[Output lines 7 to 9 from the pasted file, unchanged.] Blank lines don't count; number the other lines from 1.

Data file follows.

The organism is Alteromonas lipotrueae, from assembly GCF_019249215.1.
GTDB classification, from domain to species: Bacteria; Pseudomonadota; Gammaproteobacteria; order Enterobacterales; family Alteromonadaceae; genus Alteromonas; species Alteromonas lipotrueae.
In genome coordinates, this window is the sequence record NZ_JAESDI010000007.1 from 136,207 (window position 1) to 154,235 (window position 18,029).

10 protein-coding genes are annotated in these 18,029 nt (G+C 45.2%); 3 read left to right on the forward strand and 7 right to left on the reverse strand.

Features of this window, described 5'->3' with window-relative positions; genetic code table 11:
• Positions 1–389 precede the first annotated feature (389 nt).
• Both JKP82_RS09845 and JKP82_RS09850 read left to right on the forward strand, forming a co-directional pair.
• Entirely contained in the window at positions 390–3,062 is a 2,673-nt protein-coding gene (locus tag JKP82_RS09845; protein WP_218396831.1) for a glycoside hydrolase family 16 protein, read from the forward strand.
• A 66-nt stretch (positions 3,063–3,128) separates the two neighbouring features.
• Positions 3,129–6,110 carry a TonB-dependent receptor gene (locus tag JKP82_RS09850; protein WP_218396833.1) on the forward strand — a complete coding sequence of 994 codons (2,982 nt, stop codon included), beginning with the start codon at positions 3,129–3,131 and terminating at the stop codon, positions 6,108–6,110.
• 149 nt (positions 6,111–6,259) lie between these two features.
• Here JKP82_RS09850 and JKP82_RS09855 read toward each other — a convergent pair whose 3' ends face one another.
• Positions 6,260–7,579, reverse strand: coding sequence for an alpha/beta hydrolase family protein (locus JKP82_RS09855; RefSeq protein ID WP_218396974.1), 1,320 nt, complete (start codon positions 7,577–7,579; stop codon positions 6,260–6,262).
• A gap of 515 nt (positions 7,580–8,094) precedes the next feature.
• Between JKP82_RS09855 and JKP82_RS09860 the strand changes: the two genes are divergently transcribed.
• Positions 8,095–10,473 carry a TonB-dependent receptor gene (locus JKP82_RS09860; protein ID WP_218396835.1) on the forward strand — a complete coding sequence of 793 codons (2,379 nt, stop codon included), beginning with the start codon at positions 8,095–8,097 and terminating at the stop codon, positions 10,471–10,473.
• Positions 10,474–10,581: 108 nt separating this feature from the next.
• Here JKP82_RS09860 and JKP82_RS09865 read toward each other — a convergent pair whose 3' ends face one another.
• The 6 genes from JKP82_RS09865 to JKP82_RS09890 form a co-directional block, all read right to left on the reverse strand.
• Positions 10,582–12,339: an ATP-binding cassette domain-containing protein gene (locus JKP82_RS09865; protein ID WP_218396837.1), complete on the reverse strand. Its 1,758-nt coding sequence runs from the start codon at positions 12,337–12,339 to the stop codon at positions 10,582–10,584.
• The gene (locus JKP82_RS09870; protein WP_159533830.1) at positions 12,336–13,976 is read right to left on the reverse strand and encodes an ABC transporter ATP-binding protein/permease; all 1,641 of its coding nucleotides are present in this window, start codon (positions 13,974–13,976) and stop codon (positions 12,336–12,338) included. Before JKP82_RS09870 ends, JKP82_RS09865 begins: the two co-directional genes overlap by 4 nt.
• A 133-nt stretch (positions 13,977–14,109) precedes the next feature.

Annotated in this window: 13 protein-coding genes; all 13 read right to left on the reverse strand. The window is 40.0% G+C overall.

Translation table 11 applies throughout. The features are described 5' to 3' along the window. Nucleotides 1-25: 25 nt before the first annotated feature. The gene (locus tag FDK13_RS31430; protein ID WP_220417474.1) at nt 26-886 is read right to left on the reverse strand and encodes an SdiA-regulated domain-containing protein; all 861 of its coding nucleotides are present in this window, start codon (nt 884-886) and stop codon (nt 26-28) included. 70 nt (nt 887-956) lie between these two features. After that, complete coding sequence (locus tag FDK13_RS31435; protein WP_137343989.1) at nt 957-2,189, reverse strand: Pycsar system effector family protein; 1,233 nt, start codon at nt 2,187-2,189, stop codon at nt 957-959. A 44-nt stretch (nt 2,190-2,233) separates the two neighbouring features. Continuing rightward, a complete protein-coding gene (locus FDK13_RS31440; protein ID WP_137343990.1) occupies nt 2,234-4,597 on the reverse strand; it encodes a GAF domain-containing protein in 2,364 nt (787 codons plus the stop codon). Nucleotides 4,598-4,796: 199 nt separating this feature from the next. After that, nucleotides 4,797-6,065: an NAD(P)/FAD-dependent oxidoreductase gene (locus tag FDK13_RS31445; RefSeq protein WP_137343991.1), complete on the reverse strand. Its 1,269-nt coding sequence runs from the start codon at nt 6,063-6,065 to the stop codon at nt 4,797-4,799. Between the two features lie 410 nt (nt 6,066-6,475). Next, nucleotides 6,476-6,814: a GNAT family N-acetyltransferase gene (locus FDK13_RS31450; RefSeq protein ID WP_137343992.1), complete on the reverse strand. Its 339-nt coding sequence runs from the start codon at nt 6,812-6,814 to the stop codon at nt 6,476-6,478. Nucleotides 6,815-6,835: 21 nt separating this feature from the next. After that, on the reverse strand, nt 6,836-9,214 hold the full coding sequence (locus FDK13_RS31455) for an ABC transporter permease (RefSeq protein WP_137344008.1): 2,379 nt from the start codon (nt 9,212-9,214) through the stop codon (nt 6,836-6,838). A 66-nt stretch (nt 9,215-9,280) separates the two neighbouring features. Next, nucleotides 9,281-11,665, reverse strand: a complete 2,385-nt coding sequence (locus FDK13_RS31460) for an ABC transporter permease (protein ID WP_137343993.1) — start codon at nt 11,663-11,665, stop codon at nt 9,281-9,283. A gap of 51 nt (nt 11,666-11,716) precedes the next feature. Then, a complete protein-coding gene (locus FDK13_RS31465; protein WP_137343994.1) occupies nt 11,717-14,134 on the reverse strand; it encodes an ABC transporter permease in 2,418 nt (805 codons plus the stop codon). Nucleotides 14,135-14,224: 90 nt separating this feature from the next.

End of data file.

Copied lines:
• Both JKP82_RS09845 and JKP82_RS09850 read left to right on the forward strand, forming a co-directional pair.
• Entirely contained in the window at positions 390–3,062 is a 2,673-nt protein-coding gene (locus tag JKP82_RS09845; protein WP_218396831.1) for a glycoside hydrolase family 16 protein, read from the forward strand.
• A 66-nt stretch (positions 3,063–3,128) separates the two neighbouring features.